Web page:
Spy Glass Page 75

I also struck out with my other forays into the Citadel. Either Fisk avoided me or he had legitimate business. Hard to tell.

“Where to today?” Reema asked.

Her question snapped me back. She closed the book and set it reverently on the night table. Hayes had lent her the story to help her pass the time. Her actions gave me an idea.

“I’m going to show you the Keep’s library.” I led her to the student barracks.

The long building was curved like the apprentice wing, but it was three times its size. Located on the west side of the Keep, it housed the students who were in their first three years of study. The library filled half of the ground floor. The Keep’s curriculum concentrated on learning from textbooks those years, while the seniors in their fourth year began a more hands-on type of learning.

Seniors shared the other long building that mirrored the barracks with the Keep’s employees. The senior quarters were broken into rooms shared by five students. Much better than the rows and rows of bunk beds that lined the floors of the barracks.

When we entered the library, a few students glanced up from their books, but they soon returned to their studies. Tables and chairs occupied the space between the bookshelves. I waded through puddles of magic, wishing I’d remembered morning was a popular time.

Reema stayed by my side. Her lower lip hung open as she absorbed the sheer number of books. Rows and rows filled the space, seemingly unending. I moved instinctively, searching for the history section, but not concentrating too hard.

The stronger the desire to find a certain book the more it guaranteed a failed effort. It was an odd quirk of the library, as if over the years magic had soaked into the tomes, giving them an essence. A more relaxed, half-distracted search worked better. However, if a book didn’t want to be found, you were out of luck.

I discovered the List of Clans tucked between History of the Cloud Mist Clan and Sandseed Soil Study. Reema wanted to explore, but I carried my find to an empty table. She followed, dragging her steps with reluctance and huddled on a chair.

Opening the book to the table of contents, I glanced at her. She had shoved her hands under her legs, and she stared at the hem of her shirt.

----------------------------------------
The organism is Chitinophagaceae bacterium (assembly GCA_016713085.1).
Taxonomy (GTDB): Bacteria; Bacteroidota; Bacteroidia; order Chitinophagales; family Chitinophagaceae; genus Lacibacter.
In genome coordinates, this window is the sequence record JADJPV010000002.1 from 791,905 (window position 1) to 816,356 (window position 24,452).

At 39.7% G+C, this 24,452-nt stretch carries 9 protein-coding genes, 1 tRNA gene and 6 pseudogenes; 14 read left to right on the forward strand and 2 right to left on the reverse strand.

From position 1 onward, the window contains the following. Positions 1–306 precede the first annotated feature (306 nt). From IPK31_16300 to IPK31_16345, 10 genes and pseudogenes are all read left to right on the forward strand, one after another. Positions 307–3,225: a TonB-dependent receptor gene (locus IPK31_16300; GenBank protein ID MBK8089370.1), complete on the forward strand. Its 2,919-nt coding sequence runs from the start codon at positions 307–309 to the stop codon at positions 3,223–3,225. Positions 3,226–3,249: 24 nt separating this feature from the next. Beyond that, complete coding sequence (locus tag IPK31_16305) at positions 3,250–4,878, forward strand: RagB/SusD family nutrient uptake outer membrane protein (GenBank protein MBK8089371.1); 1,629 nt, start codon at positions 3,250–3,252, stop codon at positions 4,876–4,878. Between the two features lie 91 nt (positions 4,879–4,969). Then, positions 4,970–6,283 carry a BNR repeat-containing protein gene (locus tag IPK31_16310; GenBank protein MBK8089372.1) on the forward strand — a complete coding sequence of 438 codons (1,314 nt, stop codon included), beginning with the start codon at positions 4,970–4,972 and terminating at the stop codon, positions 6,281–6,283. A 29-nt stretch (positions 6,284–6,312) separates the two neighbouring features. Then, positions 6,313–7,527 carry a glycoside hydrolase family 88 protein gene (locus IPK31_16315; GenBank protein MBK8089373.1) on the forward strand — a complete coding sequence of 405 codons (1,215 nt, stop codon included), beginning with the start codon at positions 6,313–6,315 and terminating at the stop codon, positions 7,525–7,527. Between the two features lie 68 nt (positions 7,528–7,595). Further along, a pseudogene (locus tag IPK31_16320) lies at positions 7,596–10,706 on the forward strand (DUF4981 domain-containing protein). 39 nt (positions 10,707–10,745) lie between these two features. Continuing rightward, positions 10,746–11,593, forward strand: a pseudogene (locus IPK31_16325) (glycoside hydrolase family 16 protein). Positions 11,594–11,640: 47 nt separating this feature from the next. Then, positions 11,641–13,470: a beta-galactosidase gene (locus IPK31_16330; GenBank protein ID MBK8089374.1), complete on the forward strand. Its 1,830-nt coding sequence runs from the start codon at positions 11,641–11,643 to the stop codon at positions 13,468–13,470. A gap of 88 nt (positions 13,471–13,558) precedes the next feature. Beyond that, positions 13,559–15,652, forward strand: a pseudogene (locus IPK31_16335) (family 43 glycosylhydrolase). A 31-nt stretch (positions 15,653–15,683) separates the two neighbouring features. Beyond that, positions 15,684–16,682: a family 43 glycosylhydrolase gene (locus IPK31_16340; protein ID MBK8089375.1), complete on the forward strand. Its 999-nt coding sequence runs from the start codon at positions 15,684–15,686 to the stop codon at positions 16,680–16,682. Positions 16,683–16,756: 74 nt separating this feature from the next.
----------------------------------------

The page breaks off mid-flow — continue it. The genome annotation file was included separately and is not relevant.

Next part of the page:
“Your mother told you no one would know your clan’s name. Right?”


“Maybe it’s listed in here?”

She wouldn’t look at me. I slid the book to her. Frowning, she scanned the page. I studied her, watching for a reaction to one of the names. After a few minutes, she relaxed.

“It’s not here,” she said. “Why is it so important to know my clan’s name?”

I debated, but settled on the truth. “I’ve run out of options. I would like to find you a home, preferably with a relative.”

“I don’t need—”

“Reema, once Teegan is healthy he’ll be enrolled as a student at the Keep. You’ll be on your own, and I can’t allow that.”

She straightened. “You can’t stop me.”

“I know. That’s why I need to find you a place where you’ll be happy and safe.”

“That’s easy.”

“It is?” Had I missed something?

“Sure. I’ll stay with you.”

I walked right into that one. A hard knot gripped my throat.

She noticed and shut down. All emotion fled and she returned to street survival mode. “Forget it.”

“Reema, I—”

“Are we done here? I should get back to Teegan.” She slid off the chair and headed for the door.

I followed and tried to explain that taking care of her would be impossible. That I might be called away at any time. But she ignored me or she pretended to. Either way, I lost her.

“What do you think?” Fisk asked.

I walked around the two-bedroom, furnished apartment in amazement. It was the first day of the heating season and sunlight poured in from huge windows occupying two of the four walls. “It’s incredible.” When Fisk had led me to the run-down factory, I had been dubious, but the inside had been renovated and broken into several apartments. “How did you find it?”

He puffed his chest out. “All in a day’s work.”

I shot him a look.

“What? I’m not going to reveal my secrets. I’d be out of a job.”

“It’s a clever location,” I said. The building was on the eastern edge of the business district in the north section of the Citadel.

“And not too many people know what’s hidden here. Perfect for security. Plus I thought you’d like to be close to the Keep and Council Hall.”

The apartment was on the third floor, which was the same distance from the roof and from the ground, making it harder for “spiders” like Valek to climb. “You’re right. I’ll take it.”

Before Fisk could go and negotiate a fair price, I stopped him. “What about my other request?”

“Nothing, yet.”

I tried not to show my disappointment as we left the building. I shouldn’t complain; it was better than Reema’s future. Unless I found her a home.

“Anything else?” Fisk asked.

“Yes. I’ve heard a rumor about the Citadel’s guards selling homeless children to your guild. What’s going on?”

His pleasant demeanor dropped as anger flared. “And you believe it.” It wasn’t a question.

“Of course not—”

“Then why mention it?”

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